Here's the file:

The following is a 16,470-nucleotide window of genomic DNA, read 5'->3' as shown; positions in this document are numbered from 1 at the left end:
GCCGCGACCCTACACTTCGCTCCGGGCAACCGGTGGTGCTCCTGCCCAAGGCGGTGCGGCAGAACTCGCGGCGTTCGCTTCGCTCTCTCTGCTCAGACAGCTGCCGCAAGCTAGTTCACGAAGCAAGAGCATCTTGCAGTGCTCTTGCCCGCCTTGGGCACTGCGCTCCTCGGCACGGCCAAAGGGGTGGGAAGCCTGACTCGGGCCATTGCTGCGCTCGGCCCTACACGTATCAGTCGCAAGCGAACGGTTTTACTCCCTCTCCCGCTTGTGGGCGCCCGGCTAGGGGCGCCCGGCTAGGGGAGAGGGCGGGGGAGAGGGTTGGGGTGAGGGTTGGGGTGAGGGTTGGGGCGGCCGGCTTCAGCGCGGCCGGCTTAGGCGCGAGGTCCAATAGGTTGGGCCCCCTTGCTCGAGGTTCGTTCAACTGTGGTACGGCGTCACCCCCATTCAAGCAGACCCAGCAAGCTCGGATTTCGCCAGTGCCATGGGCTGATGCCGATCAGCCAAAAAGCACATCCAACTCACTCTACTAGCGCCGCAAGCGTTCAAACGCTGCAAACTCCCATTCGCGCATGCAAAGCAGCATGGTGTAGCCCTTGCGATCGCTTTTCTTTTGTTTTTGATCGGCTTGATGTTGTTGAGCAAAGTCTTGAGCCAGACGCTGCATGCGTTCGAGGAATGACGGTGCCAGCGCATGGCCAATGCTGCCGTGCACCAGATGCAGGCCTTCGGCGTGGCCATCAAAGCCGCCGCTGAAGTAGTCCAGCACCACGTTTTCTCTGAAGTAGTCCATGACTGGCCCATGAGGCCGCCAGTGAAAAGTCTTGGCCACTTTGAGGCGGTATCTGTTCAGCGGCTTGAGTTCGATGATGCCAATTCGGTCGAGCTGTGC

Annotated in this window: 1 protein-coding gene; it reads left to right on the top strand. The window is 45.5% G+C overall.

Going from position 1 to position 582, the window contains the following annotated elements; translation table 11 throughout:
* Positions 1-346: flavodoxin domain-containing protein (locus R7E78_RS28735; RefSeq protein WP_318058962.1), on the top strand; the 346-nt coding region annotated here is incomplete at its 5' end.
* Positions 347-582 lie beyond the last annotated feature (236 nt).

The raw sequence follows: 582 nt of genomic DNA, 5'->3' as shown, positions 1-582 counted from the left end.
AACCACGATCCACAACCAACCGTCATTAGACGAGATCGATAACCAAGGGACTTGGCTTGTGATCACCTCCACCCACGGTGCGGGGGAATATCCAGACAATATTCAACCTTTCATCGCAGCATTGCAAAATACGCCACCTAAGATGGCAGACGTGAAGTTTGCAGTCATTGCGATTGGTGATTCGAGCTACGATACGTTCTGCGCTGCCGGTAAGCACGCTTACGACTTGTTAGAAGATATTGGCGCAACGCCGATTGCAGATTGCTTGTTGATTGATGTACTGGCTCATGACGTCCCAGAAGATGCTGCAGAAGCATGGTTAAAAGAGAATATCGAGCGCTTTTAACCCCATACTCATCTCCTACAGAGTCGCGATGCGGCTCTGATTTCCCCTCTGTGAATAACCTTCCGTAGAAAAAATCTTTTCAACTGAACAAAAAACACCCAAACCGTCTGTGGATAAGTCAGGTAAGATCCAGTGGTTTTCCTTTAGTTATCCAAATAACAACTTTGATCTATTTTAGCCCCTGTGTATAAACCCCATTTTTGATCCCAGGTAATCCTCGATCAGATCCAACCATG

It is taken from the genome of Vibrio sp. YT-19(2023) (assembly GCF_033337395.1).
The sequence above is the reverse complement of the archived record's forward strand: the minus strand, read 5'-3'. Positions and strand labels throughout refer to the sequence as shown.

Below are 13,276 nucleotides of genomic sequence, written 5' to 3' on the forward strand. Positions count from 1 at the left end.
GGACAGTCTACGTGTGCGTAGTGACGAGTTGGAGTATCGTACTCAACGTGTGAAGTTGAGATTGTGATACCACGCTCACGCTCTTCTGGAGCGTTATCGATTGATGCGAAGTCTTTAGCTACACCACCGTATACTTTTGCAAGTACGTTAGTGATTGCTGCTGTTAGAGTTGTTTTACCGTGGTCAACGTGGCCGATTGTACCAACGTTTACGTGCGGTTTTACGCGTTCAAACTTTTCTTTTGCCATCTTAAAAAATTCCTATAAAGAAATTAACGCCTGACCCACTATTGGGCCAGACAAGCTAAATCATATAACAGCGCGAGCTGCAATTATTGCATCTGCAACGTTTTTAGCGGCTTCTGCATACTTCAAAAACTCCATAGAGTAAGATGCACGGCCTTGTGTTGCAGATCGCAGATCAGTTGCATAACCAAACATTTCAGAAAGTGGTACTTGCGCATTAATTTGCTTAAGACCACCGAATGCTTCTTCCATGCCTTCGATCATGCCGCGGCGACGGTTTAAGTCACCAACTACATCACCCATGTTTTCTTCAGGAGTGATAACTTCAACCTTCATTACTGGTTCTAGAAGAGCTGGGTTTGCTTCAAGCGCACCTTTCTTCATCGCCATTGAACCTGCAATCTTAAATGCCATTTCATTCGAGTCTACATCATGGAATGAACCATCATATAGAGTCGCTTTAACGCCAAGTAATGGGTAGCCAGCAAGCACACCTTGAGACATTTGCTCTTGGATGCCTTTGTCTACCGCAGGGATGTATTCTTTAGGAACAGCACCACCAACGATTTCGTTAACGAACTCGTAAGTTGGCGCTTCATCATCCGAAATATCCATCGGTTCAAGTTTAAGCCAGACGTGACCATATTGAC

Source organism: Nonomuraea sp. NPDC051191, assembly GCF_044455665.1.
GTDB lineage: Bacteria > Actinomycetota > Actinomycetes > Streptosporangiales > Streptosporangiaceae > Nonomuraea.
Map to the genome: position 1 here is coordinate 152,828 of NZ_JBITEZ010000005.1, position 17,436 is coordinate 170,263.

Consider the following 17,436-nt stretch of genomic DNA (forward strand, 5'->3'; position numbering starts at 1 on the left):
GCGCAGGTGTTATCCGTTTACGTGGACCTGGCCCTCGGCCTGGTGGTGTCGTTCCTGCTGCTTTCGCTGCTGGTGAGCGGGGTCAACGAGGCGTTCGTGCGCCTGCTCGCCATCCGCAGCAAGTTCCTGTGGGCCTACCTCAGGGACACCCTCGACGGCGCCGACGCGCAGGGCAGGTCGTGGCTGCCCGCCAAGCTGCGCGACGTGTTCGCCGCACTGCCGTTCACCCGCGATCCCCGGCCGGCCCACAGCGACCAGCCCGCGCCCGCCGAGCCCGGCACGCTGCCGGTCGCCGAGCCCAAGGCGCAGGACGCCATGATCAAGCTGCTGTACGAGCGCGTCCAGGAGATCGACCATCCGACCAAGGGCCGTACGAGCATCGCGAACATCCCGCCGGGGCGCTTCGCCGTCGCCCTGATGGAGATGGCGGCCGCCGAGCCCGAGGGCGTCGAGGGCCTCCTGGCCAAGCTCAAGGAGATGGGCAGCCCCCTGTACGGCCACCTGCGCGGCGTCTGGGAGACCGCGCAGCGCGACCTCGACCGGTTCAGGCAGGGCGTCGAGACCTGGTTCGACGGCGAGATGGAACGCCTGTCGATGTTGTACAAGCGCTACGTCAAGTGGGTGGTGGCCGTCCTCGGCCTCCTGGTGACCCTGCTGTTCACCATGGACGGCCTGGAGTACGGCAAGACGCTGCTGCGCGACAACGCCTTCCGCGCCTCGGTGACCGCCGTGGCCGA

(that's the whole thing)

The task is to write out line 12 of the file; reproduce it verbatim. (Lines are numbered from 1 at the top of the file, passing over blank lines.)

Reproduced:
GGACAGTCTACGTGTGCGTAGTGACGAGTTGGAGTATCGTACTCAACGTGTGAAGTTGAGATTGTGATACCACGCTCACGCTCTTCTGGAGCGTTATCGATTGATGCGAAGTCTTTAGCTACACCACCGTATACTTTTGCAAGTACGTTAGTGATTGCTGCTGTTAGAGTTGTTTTACCGTGGTCAACGTGGCCGATTGTACCAACGTTTACGTGCGGTTTTACGCGTTCAAACTTTTCTTTTGCCATCTTAAAAAATTCCTATAAAGAAATTAACGCCTGACCCACTATTGGGCCAGACAAGCTAAATCATATAACAGCGCGAGCTGCAATTATTGCATCTGCAACGTTTTTAGCGGCTTCTGCATACTTCAAAAACTCCATAGAGTAAGATGCACGGCCTTGTGTTGCAGATCGCAGATCAGTTGCATAACCAAACATTTCAGAAAGTGGTACTTGCGCATTAATTTGCTTAAGACCACCGAATGCTTCTTCCATGCCTTCGATCATGCCGCGGCGACGGTTTAAGTCACCAACTACATCACCCATGTTTTCTTCAGGAGTGATAACTTCAACCTTCATTACTGGTTCTAGAAGAGCTGGGTTTGCTTCAAGCGCACCTTTCTTCATCGCCATTGAACCTGCAATCTTAAATGCCATTTCATTCGAGTCTACATCATGGAATGAACCATCATATAGAGTCGCTTTAACGCCAAGTAATGGGTAGCCAGCAAGCACACCTTGAGACATTTGCTCTTGGATGCCTTTGTCTACCGCAGGGATGTATTCTTTAGGAACAGCACCACCAACGATTTCGTTAACGAACTCGTAAGTTGGCGCTTCATCATCCGAAATATCCATCGGTTCAAGTTTAAGCCAGACGTGACCATATTGAC